Welcome to Your Shopping Cart, wherein we break out the top-ten products that you, devoted Strategist UK readers, bought in droves. Think of this as the TL;DR of the Strategist UK: If your like-minded brethren are buying these items, maybe you’d like to as well.
This month sees three new entries in our top ten — including, most impressively, a new entry that debuted at the top spot. In addition to featuring a trove of board games, our top ten features a couple of hall-of-famers — the Neutrogena gel moisturiser, and the plant mister that you’ve bought in droves.
Impressively, our first entry this month is also a new entry. Jaipur is a board game we first featured when we looked at the best-rated board games on Amazon. It also features in our look at the best board games for two players. Reviewers liked the fast-pace of the game — players must trade items to amass rupees, and it only takes 30 minutes to complete — and the gorgeously illustrated cards were also singled out.
The Flairosol spray bottle is number two this month — which is the highest entry yet for this inexpensive mister. January also marks its ninth month in the Strategist’s most-bought — a rare accolade it shares with one other product (also on this list — see below). Lisa Muñoz, interior plant designer and founder of Leaf and June, says this bottle is “typically something you’d see in salons,” but it’s her favourite mister for plants. “It’s small and lightweight, even when full of water, and it creates a gentle, steady mist.”
Though it’s fallen one more place since last month, Neutrogena’s gel moisturiser remains something of a legacy item in our most-bought round-up. January marks the product’s tenth month in our top ten; it’s come recommended by experts for dry-skin types, the rosacea-prone, and even pregnant women — and staff writer Chris Mandle swears by it.
Hive has gone up three places since it made its debut last month; the board game is a particular favourite of Strategist U.K. editor Ailbhe Malone, and it also came recommended by Lauren Bilanko, co-owner of Twenty Sided Store. The main objective is to use the hexagonal tiles, which are adorned with a different bug and have unique rules, to surround your opponent’s queen bee. “Once you learn how the pieces move, it’s easy to pick up, like a smaller-scale game of chess,” Ailbhe writes.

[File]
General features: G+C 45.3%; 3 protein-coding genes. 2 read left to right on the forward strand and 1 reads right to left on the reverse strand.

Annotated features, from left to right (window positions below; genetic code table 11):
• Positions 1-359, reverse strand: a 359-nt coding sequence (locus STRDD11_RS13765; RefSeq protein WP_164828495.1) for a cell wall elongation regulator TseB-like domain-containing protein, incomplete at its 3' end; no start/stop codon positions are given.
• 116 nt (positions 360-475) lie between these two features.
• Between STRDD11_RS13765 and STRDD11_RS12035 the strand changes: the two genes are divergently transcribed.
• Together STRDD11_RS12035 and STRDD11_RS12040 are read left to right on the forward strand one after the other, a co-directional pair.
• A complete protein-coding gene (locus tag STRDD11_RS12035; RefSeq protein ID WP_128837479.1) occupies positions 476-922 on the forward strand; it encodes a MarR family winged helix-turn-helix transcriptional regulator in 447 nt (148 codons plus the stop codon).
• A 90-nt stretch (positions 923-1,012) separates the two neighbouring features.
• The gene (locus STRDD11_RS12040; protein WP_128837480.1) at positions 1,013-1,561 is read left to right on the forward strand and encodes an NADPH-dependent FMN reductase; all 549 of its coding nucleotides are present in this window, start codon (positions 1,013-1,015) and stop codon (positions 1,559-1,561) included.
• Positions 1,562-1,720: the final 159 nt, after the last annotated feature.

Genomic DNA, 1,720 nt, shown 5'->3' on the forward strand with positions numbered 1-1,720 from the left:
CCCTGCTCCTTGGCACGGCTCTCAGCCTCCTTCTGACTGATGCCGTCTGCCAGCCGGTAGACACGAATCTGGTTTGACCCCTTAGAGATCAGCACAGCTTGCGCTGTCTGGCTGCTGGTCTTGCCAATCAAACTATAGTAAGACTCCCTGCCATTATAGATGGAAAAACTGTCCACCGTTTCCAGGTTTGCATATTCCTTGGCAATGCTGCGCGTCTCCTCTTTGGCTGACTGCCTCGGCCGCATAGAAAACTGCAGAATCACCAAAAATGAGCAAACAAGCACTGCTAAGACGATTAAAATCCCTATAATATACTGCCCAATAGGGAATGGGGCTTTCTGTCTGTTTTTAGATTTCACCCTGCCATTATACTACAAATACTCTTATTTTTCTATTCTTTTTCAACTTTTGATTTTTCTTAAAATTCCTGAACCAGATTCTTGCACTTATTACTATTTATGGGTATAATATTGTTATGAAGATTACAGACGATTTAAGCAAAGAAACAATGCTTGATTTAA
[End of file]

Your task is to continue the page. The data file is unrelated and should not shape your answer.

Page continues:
Another returning board game is Bananagram, which has gone up one place since it debuted last month. Strategist U.K. editor Ailbhe wrote about it in her piece on her favourite two-player board games, saying that “it took us a couple of rounds to learn how to play, but it’s very easy to pick up.” The game is a bit like Scrabble, but with two players racing against each other to make words.
Patchwork has now been in our most-bought three months in a row. It first came recommended to us by four experts when we looked into the best board games for two players. The game challenges players to strategically collect different pieces to create a quilt. Greg May, owner of The Uncommons and Hex & Company, calls it “the perfect game for couples” that is sure to delight “fans of Blokus or Tetris.”
Our second new entry this month is this “challenging, absorbing, and quietly immersive” game for two (although it can be played solo, if your flatmate decides to tap out). Sherlock Holmes: Consulting Detective asks players to sift through a box of old newspapers, narrative vignettes, and clues to solve a mystery that “puts you and your partner right at the centre of the story,” says Dr. Michael James Heron of Meeple Like Us, a board-game review site with a focus on accessibility. “It’s best for those with some time on their hands or those who like a challenge, because it’s a slow-paced, cerebral affair of poring over evidence and making deductive leaps.”
We’re not surprised to see Dobble in our most-bought after Christmas — trend forecasters told us it would be a huge seller at Christmas — and January marks its second month in our most-bought. The game has plenty of fans — Strategist U.K. editor Ailbhe Malone loves it, as does comedian Romesh Ranganathan, who told us his family has been playing it a lot during lockdown. “Every card has symbols on it, and every card has something in common with every other card,” explained Romesh. “The objective is to figure out what the common theme is, and the quickest person to get it keeps the card. The person with the most cards at the end wins.”
Another board game that debuted last month (and returns for January) is Imhotep, which sees players try to win by unloading ships from a shared waterfront and earning points by collecting six different types of goods. According to Andy Matthews, the founder of board-game review site Meeple Mountain, “This game is everything I want a two-player game to be: It’s streamlined, it’s tactical, and it’s fun,” he says, adding that because there are a limited number of choices during each turn, every decision is important.
The Strategist UK is designed to surface the most useful, expert recommendations for things to buy across the vast e-commerce landscape. Read about who we are and what we do here. Our editors update links when possible, but note that deals can expire and all prices are subject to change.